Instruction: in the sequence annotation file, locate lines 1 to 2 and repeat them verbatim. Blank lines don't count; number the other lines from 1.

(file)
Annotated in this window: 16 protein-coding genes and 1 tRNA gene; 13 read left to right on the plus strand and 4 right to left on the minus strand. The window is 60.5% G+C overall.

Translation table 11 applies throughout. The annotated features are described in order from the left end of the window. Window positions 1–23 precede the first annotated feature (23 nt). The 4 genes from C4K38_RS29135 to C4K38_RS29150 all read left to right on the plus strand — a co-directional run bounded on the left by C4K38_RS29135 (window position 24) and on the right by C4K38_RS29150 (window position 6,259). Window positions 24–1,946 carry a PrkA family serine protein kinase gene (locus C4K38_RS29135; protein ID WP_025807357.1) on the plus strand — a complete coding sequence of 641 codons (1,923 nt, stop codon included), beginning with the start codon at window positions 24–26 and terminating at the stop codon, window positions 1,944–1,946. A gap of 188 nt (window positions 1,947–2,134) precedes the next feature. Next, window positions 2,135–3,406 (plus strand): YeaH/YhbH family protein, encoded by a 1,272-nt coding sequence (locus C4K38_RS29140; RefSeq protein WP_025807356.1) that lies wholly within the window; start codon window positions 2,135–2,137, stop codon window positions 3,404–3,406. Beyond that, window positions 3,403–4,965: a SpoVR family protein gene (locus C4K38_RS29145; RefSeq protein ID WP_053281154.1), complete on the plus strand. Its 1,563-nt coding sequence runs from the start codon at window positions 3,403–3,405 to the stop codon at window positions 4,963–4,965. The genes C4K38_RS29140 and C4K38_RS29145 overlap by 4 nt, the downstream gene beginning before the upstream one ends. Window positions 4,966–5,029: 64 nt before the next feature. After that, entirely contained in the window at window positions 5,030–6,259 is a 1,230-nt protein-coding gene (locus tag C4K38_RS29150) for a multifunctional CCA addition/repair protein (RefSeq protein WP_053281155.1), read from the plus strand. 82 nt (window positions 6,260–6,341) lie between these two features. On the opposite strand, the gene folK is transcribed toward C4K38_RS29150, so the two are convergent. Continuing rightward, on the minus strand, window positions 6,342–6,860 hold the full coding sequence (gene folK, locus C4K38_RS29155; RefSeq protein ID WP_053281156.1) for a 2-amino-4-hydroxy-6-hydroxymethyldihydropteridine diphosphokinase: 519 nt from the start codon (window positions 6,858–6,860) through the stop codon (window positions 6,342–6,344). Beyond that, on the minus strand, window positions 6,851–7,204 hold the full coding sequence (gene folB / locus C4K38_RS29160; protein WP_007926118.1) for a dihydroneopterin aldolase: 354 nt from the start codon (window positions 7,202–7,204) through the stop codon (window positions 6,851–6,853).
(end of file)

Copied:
Annotated in this window: 16 protein-coding genes and 1 tRNA gene; 13 read left to right on the plus strand and 4 right to left on the minus strand. The window is 60.5% G+C overall.

Translation table 11 applies throughout. The annotated features are described in order from the left end of the window. Window positions 1–23 precede the first annotated feature (23 nt). The 4 genes from C4K38_RS29135 to C4K38_RS29150 all read left to right on the plus strand — a co-directional run bounded on the left by C4K38_RS29135 (window position 24) and on the right by C4K38_RS29150 (window position 6,259). Window positions 24–1,946 carry a PrkA family serine protein kinase gene (locus C4K38_RS29135; protein ID WP_025807357.1) on the plus strand — a complete coding sequence of 641 codons (1,923 nt, stop codon included), beginning with the start codon at window positions 24–26 and terminating at the stop codon, window positions 1,944–1,946. A gap of 188 nt (window positions 1,947–2,134) precedes the next feature. Next, window positions 2,135–3,406 (plus strand): YeaH/YhbH family protein, encoded by a 1,272-nt coding sequence (locus C4K38_RS29140; RefSeq protein WP_025807356.1) that lies wholly within the window; start codon window positions 2,135–2,137, stop codon window positions 3,404–3,406. Beyond that, window positions 3,403–4,965: a SpoVR family protein gene (locus C4K38_RS29145; RefSeq protein ID WP_053281154.1), complete on the plus strand. Its 1,563-nt coding sequence runs from the start codon at window positions 3,403–3,405 to the stop codon at window positions 4,963–4,965. The genes C4K38_RS29140 and C4K38_RS29145 overlap by 4 nt, the downstream gene beginning before the upstream one ends. Window positions 4,966–5,029: 64 nt before the next feature. After that, entirely contained in the window at window positions 5,030–6,259 is a 1,230-nt protein-coding gene (locus tag C4K38_RS29150) for a multifunctional CCA addition/repair protein (RefSeq protein WP_053281155.1), read from the plus strand. 82 nt (window positions 6,260–6,341) lie between these two features. On the opposite strand, the gene folK is transcribed toward C4K38_RS29150, so the two are convergent. Continuing rightward, on the minus strand, window positions 6,342–6,860 hold the full coding sequence (gene folK, locus C4K38_RS29155; RefSeq protein ID WP_053281156.1) for a 2-amino-4-hydroxy-6-hydroxymethyldihydropteridine diphosphokinase: 519 nt from the start codon (window positions 6,858–6,860) through the stop codon (window positions 6,342–6,344). Beyond that, on the minus strand, window positions 6,851–7,204 hold the full coding sequence (gene folB / locus C4K38_RS29160; protein WP_007926118.1) for a dihydroneopterin aldolase: 354 nt from the start codon (window positions 7,202–7,204) through the stop codon (window positions 6,851–6,853).